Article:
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September 25, 2011

The verdict on Miliband's £6,000 tuition fees gambit

A day on, the shape and significance of Ed Miliband's £6,000 gambit on tuition fees has become clearer.

The precise form of the pledge Miliband has made gives him a lot of flexibility. He has said the cap at £6k is something he would do now. But the FT and BBC say aides are refusing to promise that the policy will be in the manifesto. That gives Miliband the flexibility to push the cap higher or lower at election time, or to drop the policy in favour of a graduate tax, or do something else entirely.

On the Andrew Marr show, Miliband hinted at pushing the cap lower. “If we can do more, we will,” he said. If you're sceptical you could worry about the cap going higher, but that to me would look weak and diminish the clear blue water between this and the Coalition policy, so I think it's unlikely.

Does this new policy mean the end of Labour's flirtation with a graduate tax (something I'd welcome)? It's hard to find a straight answer to this.

Over at Channel 4, Gary Gibbons reports that, "Ed M’s team say what they’re actually doing is 'bending' the tuition fees policy into a graduate tax." But that sounds almost exactly the same as what Vince Cable says about the current policy.

The BBC's political correspondent, Norman Smith, wrote that John Denham told him that Labour's long-term aspiration was to introduce a graduate tax. But I suspect he may be missing nuances because he then only quotes Denham as saying something weaker and more Cable-esque: "That is the direction we've said we always wanted to move in. A fairer system of payment for the degrees, for the contribution we ask graduates to make. This is something that can be done today."

To me, it looks like Miliband is following the path Cable trod a year ago, not wanting to stir up U-turn headlines while leaving a graduate tax behind in favour of something whose mechanism would be similar to the new system. However, he has a lot of wiggle room and there may still be unresolved tensions within the Labour high-ups over what way to go. The Conservative Party's press office tweeted, "Ed Miliband said that lowering tuition fees is a policy ‘we’re very committed to it’ but then Denham said it was just an ‘interim position’."

Miliband's gambit has come under attack from both Right (Conservatives) and Left (Lib Dems, NUS).

David Willetts says he has written to Miliband asking for details of how the new policy would be paid for. Hopefully we'll then find out exactly what is in store for graduates earning over £65,000 a year. Meanwhile, the Conservative attack has focused on the change in policy. The lines on the BBC at 6pm tonight were accusing Miliband of "weak leadership" and a "cynical U-turn". That's default knockabout stuff and what I see is a party that is - wisely - holding back while it figures out how to effectively attack Labour's policy.

From Lib Dem bloggers there has been quite an effort to paint the Labour policy as socially regressive, with language like "tax cut for the wealthy" flying about. I can't find anything from Cable or the rest of the leadership. As I suggested yesterday, the bloggers' attack is all revolving around deciles of graduates by earnings - the Coalition's favourite terrain - rather than the wealth of the family the student has grown up in, which is Miliband's angle. You pays your money and you takes your choice. But I think it is going to be very hard to make a cap at £6k with higher interest for top earners look socially regressive; it's such a counter-intuitive argument.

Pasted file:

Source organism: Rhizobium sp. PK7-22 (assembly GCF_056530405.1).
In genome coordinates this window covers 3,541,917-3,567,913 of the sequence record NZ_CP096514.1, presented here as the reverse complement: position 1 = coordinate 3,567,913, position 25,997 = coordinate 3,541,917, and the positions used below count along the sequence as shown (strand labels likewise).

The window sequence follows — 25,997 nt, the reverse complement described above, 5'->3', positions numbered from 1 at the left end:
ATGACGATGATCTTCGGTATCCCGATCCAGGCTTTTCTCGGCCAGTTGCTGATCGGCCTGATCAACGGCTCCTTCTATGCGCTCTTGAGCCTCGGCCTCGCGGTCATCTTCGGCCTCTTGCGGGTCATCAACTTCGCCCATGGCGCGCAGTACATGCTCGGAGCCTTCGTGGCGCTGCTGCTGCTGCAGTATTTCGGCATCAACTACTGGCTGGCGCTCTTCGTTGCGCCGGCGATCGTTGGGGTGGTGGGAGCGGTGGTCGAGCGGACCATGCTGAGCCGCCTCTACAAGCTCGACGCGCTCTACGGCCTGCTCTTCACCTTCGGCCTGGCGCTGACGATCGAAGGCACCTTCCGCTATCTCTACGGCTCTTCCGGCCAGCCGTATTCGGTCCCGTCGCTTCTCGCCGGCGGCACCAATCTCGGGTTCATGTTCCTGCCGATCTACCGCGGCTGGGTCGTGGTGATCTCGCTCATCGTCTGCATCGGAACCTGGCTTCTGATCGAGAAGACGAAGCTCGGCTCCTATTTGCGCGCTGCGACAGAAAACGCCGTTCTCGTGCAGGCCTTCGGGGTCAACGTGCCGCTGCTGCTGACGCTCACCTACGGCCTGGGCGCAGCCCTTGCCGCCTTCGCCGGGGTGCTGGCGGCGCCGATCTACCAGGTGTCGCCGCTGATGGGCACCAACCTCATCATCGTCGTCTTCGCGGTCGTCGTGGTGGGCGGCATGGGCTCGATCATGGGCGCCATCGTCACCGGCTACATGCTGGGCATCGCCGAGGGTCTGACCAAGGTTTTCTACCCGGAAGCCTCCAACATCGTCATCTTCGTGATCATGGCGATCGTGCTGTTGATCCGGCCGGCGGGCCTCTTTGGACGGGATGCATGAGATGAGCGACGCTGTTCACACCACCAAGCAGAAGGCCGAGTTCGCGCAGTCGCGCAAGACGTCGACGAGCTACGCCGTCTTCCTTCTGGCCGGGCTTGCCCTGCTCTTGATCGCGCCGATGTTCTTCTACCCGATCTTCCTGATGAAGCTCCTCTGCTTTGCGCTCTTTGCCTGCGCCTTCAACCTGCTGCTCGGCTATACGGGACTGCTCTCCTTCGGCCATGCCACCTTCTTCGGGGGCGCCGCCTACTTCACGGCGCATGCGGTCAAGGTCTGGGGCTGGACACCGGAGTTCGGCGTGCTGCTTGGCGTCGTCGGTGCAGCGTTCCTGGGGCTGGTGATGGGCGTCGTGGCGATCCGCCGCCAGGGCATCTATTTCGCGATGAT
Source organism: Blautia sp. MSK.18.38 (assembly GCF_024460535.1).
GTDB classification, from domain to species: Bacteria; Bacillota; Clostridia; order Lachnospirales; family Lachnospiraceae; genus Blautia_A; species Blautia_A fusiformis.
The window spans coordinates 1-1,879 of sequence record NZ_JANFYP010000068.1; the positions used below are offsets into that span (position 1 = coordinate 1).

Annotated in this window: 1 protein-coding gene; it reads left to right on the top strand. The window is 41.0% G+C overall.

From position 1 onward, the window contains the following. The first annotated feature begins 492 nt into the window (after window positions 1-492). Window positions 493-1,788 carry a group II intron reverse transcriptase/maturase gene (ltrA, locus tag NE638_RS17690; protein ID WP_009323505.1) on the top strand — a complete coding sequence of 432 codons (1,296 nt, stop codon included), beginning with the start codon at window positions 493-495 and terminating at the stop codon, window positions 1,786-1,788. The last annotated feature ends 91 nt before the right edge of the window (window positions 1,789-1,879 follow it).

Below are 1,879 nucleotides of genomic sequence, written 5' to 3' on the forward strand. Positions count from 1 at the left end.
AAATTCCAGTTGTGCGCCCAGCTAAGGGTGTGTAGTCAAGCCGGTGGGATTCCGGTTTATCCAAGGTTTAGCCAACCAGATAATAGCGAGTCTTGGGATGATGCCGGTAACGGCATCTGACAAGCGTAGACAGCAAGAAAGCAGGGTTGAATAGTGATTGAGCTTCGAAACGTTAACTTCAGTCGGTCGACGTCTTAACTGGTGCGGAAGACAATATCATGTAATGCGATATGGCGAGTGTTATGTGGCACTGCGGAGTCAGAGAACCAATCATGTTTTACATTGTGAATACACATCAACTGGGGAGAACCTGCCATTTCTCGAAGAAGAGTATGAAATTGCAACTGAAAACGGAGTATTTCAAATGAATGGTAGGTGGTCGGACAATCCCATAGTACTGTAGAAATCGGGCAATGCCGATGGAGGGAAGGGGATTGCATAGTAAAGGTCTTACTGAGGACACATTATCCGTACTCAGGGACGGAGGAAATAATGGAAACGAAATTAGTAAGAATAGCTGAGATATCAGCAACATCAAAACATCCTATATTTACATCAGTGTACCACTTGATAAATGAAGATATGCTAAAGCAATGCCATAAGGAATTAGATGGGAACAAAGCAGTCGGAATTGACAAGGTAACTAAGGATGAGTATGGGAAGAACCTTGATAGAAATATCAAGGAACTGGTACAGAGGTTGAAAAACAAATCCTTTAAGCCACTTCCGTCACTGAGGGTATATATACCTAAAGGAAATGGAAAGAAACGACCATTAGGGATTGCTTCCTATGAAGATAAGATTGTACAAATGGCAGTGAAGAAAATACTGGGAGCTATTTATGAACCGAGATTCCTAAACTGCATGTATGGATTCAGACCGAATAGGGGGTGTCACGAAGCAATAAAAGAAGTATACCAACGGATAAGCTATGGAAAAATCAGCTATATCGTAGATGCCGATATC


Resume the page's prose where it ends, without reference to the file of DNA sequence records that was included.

The NUS line is interesting, if ultra cautious. £6k isn't low enough? And anyway we want a graduate tax? Of course the NUS would say that. But there is plenty of scope for Labour and the NUS to hammer out a deal ahead of the election around that £6k figure. For example, a pledge to cap fees at £6k for the entire length of the next Parliament might, after inflation, not look too bad - especially if other aspects of student support can be fixed.

Finally, I want to recap on three points I made yesterday that critics of Miliband's plan have not yet engaged with. First, that Miliband is right when he says students and graduates feel weighed down by debt, and that cutting fees to £6,000 will ease this. Second, that however clever the repayment mechanism, £9,000 is viewed as too high by most voters while £6,000 is within the bounds of acceptability. Critics can ignore these attitudinal points or write the public off as misinformed if they want to. But that will be just a quick way of gifting Miliband victory on this issue with the voters.

Thirdly, if the cost of the proposal is £750m a year as the FT has reported, then that is quite possibly less than the corresponding reduction in public spending that would be triggered by the fall in the CPI measure of inflation triggered by the cut in tuition fees. And if you're not stunned by that possibility, you should be.


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£750 million doesn't seem to be enough to make good the lost tuition fee income for the top-fee institutions.

This raises the amusing prospect of watching the Russell Group campaign *against* a funding increase for universities...

@Andrew It would be great if you could post some calculations on your blog of what a more realistic price tag would be for this policy.

I've done a very simple first cut here http://heplanningblog.blogspot.com/2011/09/6000-fee-cap.html, but I may try to do something more thorough later. No promises! The pile of posts I meant to write is already a large one.

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